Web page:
By Glenn Pew, Contributing Editor, Video Editor
A team of three men operating from Germany has designed, built and announced the successful flight test of a manned electric 16-rotor multicopter. The aircraft, which looks like (and may actually be) little more than four large remote-controlled multicopters rigged together with an aluminum frame, flew for 1 minute and 30 seconds. The rotors have independent power supplies and motor controllers, and are vastly more simple than conventional helicopters in their operation and maintenance. They've also proven to be highly agile, maneuverable and stable in smaller-scale remote-control operations. In large-scale flight, the proof of concept machine is controlled by a remote controller handset held by the pilot. The first flight was piloted by team member Thomas Senkel, who sat at the center of the rig in a seat mounted above what appears to be a silver inflated exercise-ball landing cushion.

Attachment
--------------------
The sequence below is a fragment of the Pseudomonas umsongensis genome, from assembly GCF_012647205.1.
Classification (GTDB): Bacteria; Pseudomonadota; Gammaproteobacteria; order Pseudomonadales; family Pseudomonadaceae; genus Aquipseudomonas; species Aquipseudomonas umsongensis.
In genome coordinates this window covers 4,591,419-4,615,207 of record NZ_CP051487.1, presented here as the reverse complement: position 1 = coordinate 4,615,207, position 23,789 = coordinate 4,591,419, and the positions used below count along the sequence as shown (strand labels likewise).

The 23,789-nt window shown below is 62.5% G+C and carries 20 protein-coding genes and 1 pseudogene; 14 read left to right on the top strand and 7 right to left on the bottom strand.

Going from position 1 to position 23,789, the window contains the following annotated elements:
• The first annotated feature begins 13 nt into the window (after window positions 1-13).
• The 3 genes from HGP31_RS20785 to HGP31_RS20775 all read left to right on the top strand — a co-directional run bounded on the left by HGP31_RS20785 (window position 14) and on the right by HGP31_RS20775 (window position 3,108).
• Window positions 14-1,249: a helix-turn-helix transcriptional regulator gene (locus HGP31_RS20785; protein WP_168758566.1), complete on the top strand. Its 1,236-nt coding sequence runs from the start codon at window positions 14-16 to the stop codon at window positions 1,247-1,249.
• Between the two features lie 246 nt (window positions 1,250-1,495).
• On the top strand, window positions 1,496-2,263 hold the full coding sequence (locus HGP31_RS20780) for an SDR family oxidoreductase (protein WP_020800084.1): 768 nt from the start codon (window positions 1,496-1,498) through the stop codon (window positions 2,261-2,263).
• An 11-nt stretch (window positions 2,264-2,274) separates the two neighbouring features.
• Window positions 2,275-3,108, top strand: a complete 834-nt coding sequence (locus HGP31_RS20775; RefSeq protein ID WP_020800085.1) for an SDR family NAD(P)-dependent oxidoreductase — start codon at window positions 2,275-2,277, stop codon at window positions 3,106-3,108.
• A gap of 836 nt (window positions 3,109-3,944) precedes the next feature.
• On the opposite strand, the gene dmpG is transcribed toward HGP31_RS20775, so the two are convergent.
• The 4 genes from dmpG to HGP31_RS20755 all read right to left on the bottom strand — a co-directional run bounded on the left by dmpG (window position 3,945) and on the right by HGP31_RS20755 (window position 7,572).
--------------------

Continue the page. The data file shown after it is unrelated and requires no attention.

E-Volo has an empty weight of 80 kg. According to its creators, the aircraft can fly for up to 30 minutes, and 20 on average, depending on the payload. Motors are arranged on four arms that extend from the central seat structure with four motors per arm. E-Volo is capable of safe flight if up to four of its motors fail. Also, because of its configuration, which places the pilot above the rotor blades, E-Volo can easily be fitted with a ballistic parachute -- with an accompanying weight and endurance penalty. The propellers are all fixed-pitch, making them relatively maintenance-free. Multiple "mutually monitoring onboard computers" control the engines for directional control and stability. According to the pilot, "the flight characteristics are good-natured" and "without any steering input it would just hover there on the spot." The team says control firmware could be integrated with GPS systems (as it is in some smaller-scale radio-controlled versions) for fixed obstacle detection and automated flight between predetermined points. E-Volo's creators are considering folding-arm designs and the integration of an internal combustion generator to create a hybrid drive to extend range and endurance. But their hope is that battery technology will improve enough over the next half-decade or so to allow for a more commercially practical vehicle.